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Woodswoman IV: Book Four of the Woodswoman's Adventures


4.21  ·  Rating details ·  102 ratings  ·  13 reviews
Anne LaBastille and her German shepherds experience more daring, death defying encounters in the wilderness, and with humans, than ever before. WOODSWOMAN IIII covers five years, rather than ten, since life has speeded up both at her log cabin and old farm. Anne juggles hard to achieve balance between making a living as a freelance writer and publisher, and as a cabin-dwel ...more
Paperback, 223 pages
Published January 1st 2003 by West of the Wind Pubns
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Marty Hogan
Jul 22, 2011 rated it it was amazing
The trilogy of "Woodswoman" has gone one step further by allowing the public one more look into Dr. Anne LaBastille's unique wilderness life. One might get the feeling that after dozens of conservationist and environmental oriented books that Dr. LaBastille might tire of letting the public peer into her private life. Fortunately for us, this didn't happen.

"Woodswoman IIII" is more than just another tapestry of stories and events of these last five years. It marks an abrupt change in the life of
Jan 13, 2011 rated it really liked it
And here we are, at the last book in the Woodswoman series, oddly enough numbered IIII rather than IV. Anne LaBastille has carried us, her readers, through nearly four decades of living in the Adirondacks, a decade per book, with this last one covering about half that.

The series begins with LaBastille building a log cabin in Adirondack wilderness shortly after a divorce in her mid 20s. Now, she is a much older woman, however sprite and spunky, still. Her wilderness living is not so wild anymore,
Jun 21, 2019 rated it liked it
Shelves: memoir
I've enjoyed learning about Anne's life but I thought this one could have benefited from having an editor.
I think this obituary does a great job in summing up Anne LaBastille's spirit.

I've found her series of books to be addictive. I greatly admire her vibrancy and independence and just dogged persistence. She has been described as the female Thoreau. No doubt she had her contradictions, some of which are mentioned in the article above. For me, it was puzzling after reading about the self-sufficiency of living in her rustic cabin, environmental passions, and d
Oct 10, 2012 rated it it was amazing
Loved all of her books - she died in 2011, and a friend and myself went up to Twitchell Lake to honor her memory. While she was alive, she called her tiny lake Black Bear Lake to keep nosy readers like me away! After her death, the actual lake was disclosed and it was right near where we were camping that summer, so we just stood at the boat launch and remembered her. Anne LaBastille really helped me learn to love the Adirondacks! Thanks, Anne!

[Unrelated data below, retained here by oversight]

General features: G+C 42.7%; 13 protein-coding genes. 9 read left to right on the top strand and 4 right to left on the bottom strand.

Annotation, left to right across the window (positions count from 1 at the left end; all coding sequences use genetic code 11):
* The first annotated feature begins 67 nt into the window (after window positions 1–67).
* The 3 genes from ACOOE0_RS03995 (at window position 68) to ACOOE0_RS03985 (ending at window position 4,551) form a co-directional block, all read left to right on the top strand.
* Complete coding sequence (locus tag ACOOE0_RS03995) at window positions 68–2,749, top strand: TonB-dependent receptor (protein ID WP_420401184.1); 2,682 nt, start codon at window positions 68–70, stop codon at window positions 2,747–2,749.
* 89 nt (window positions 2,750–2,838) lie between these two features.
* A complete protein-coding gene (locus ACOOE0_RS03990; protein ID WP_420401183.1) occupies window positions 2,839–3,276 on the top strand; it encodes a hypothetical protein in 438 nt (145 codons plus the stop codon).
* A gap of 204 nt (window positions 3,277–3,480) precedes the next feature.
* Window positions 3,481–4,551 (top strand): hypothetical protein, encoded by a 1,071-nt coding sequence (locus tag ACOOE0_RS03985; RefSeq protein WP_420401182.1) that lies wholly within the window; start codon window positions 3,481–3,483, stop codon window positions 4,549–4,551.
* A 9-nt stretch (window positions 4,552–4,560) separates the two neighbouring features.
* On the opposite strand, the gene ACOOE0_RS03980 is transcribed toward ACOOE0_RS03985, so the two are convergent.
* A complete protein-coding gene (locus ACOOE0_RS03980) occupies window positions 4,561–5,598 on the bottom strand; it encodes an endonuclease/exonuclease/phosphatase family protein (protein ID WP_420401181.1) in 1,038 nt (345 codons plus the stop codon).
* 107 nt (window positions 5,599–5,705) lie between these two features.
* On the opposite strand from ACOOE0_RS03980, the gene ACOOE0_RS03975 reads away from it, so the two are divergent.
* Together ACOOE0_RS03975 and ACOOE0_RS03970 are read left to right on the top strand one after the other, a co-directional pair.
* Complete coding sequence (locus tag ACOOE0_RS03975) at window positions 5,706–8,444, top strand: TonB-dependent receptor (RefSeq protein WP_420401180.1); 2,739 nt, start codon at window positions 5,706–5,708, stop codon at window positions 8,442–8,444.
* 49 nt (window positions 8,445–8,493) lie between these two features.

Apr 09, 2008 rated it really liked it
Shelves: outdoors
I finished this book while on a hiking trip in the Mojave Desert, and it was a great place to read more stories from the Woodswoman. I'm sure she would have appreciated the sun and fresh air, though her beloved German Shepherds wouldn't have fared well.

I've read all four of the Woodwoman books now, and overall, they are a charming collection for anyone who loves the outdoors.
Jun 06, 2011 rated it really liked it
Shelves: signed
I recently learned that Dr. LaBastille passed away in July 2011. This book is not the charming volume that the first three were, but I value it as part of the series. My copy is signed, too, which makes it all the more valuable to me.

Mar 30, 2016 rated it really liked it
A readable good book.

This is just what it says, and continues the story (true) of Anne LaBastille.
Jan 03, 2015 rated it it was amazing
Loved every book in this series. Feeling sad that this is the last. What a remarkable woman and remarkable life.
Dec 11, 2008 rated it did not like it
This is not like the first 2 books, more a collection of short stories about Anne's Adirondack friends. It has not much new about Anne's life to offer.
I was disappointed.
Aug 23, 2020 rated it liked it
Shelves: memoir-read
I enjoyed this book because I enjoyed seeing how the series wrapped up and what happened with Anne. However it felt like it kind of wandered from topic to topic. It also focuses a lot on her dogs which I know is a thread throughout the other books but the dogs always seem to be a part of her experience in the wilderness and with her writing in the other books. In this one, I felt like it lost a lot of the connection to nature that I enjoyed so much. Still glad I read it and if you have read the ...more
Aug 21, 2019 rated it really liked it
While the first three books of this series were certainly personal in nature (no pun intended) this fourth book includes several accounts of VERY personal instances in LaBastile’s life. The rescuing of an abandoned kitten, the death of a beloved shepherd, times spent with trusted friends, a near death encounter with drunken red-necks, and establishing her own “book factory”.
Mar 06, 2020 rated it it was amazing
More of Anne's adventures. Exceptional!
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Anne LaBastille was an American author and ecologist. She was the author of more than a dozen books, including Woodswoman, Beyond Black Bear Lake, Woodswoman III, Woodswoman IIII, Assignment:Wildlife, and Women of the Wilderness. She also wrote more than 150 popular articles and over 25 scientific papers. She received her doctorate degree in Wildlife Ecology from Cornell University in 1969. She al ...more

Other books in the series

Woodswoman (4 books)
  • Woodswoman I: Living Alone in the Adirondack Wilderness
  • Woodswoman II: Beyond Black Bear Lake
  • Woodswoman III: Book Three of the Woodswoman's Adventures

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